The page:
Karen: I am FIERCE with a mental to-do list, and I can pack a diaper bag in about 30 seconds flat. I'm used to having diabetes contingency plans - glucose tabs, backup batteries, spare supplies - and that just naturally transitions to kiddo contingency plans. If nothing else, it gives me a great sense of "I've got this." And motherhood rarely inspires confident feelings of competence ...
Holly: Since my [diabetes] diagnosis was so dramatic (DKA, >1400 mg/dL), I have often thought "I'm not supposed to be here." So I look at Jewel and become incredibly grateful because I get the opportunity to be her mom. It also makes me extremely cautious with my numbers (not wanting to go low) because my biggest fear is going low while home alone with her.
Kerri: What do you want your kids to understand about diabetes?
Shannon: I want my kids to know what diabetes is, but that mommy is ok. I have always taken shots, and checked blood sugars, treated lows, etc., in front of my 12 yr old stepdaughter and my 5 year old, so they're aware of it and I allow them to ask questions ("What is insulin? Why do you have to wear an insulin pump? Why do you have diabetes?") My son understands that mommy has her own juice boxes. I did not know any other diabetics growing up, and none when I was diagnosed at age 17. If/When my kids cross paths with diabetics in their future, my hope is that they won't be that person that we all know that has a diabetes horror story - they can tell people that their mommy has diabetes and wears an insulin pump because her pancreas doesn't work.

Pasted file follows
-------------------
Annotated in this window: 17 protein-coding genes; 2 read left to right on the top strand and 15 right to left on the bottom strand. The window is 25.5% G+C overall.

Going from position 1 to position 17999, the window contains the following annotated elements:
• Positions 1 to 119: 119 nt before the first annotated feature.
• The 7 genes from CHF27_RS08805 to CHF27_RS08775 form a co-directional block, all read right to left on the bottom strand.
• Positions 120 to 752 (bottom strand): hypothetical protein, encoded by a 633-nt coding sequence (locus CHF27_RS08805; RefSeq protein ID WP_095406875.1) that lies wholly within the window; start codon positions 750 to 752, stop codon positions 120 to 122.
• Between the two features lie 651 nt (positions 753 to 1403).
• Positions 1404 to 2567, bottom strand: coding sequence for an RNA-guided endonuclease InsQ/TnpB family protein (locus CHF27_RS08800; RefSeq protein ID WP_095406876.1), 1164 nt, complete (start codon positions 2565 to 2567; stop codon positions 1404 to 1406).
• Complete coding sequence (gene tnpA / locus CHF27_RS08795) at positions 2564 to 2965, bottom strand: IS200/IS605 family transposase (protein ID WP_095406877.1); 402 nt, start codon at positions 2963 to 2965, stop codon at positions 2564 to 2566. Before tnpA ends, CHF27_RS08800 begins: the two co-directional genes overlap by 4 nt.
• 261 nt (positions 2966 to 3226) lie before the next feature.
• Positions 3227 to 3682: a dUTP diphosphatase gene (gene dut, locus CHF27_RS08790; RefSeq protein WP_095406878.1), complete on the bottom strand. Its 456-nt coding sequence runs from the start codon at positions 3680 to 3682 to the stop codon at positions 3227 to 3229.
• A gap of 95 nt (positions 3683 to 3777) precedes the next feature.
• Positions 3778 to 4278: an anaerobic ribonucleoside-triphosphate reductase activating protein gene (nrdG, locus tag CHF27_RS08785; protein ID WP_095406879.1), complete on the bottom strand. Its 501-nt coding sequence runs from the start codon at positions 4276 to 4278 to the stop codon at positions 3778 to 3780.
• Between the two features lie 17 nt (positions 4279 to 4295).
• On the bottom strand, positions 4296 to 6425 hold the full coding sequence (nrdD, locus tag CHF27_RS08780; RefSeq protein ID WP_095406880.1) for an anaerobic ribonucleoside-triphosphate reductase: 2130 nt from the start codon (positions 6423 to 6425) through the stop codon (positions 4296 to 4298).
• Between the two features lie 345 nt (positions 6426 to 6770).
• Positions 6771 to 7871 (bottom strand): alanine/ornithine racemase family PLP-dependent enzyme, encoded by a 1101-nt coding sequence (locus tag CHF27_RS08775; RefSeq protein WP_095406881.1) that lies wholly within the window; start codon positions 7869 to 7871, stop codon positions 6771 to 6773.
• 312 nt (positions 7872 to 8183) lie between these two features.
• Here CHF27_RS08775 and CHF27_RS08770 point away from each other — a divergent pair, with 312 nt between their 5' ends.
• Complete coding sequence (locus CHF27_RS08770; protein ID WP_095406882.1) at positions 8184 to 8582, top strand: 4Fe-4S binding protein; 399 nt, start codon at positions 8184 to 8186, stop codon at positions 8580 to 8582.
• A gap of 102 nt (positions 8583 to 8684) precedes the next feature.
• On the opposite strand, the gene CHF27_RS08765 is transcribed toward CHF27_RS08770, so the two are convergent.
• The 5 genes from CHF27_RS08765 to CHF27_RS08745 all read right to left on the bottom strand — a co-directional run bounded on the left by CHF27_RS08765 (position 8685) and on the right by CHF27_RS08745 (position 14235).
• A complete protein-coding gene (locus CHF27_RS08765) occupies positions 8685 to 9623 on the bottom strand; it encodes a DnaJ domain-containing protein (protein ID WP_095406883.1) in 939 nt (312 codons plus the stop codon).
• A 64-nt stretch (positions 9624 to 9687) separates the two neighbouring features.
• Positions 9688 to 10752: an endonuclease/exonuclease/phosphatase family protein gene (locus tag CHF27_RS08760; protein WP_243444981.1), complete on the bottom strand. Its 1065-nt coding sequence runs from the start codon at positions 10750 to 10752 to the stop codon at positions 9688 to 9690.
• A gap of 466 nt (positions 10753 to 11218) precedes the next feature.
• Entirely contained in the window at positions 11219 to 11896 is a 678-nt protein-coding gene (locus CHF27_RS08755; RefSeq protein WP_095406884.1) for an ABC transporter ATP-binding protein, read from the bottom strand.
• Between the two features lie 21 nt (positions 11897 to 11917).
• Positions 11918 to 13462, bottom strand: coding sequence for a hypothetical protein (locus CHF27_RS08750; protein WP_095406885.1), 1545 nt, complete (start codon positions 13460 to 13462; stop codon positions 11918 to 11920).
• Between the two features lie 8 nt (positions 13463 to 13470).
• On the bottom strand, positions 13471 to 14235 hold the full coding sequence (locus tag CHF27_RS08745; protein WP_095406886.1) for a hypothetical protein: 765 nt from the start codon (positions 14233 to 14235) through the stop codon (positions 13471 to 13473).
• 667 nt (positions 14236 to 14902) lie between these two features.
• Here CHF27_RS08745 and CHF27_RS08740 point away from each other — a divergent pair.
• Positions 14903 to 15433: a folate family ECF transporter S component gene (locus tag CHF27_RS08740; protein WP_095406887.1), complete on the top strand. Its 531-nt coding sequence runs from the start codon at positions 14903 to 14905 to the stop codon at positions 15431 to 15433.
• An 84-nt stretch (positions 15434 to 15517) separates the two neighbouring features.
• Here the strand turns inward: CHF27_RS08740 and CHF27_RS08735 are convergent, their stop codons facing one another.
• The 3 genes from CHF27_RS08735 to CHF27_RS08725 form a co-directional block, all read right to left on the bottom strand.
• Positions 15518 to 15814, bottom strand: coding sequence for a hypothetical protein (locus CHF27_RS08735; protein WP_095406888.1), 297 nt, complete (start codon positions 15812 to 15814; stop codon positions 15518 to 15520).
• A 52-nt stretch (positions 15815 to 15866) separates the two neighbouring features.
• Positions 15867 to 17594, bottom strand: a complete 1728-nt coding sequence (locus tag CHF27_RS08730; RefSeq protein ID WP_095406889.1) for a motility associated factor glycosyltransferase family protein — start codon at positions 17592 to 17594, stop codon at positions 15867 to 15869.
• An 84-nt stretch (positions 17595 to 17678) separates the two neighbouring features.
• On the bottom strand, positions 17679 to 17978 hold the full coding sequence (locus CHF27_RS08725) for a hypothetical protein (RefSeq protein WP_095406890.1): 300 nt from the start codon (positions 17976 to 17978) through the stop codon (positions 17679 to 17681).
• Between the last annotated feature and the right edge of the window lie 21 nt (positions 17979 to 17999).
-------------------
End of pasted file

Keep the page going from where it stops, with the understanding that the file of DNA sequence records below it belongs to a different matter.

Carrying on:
Karen: That it's serious, something that has a big role in our lives and can't be ignored, but that I take care of it and myself so there's nothing for her to worry about. My sincere hope is that my disease will help her appreciate her body and instill good habits in her - eating well, living an active life, and just being more cognizant of what a gift a healthy body can be.
Lindsay: I am hopeful that by learning about her mommy's disease, she will learn compassion for others dealing with their own issues and challenges. I can already imagine her sidling up to a buddy who wears an insulin pump and putting that little one at ease by saying "Oh my mommy has diabetes, too."
Stacey: Right now, at almost three, I just want her to understand that my diabetes will never hold up our lives for longer than it takes Mom to treat a low.
Jacquie: That it's not the end of the world. It's just a thing we've got to live with.
Happy Mother's Day, ladies. You are all amazing. xo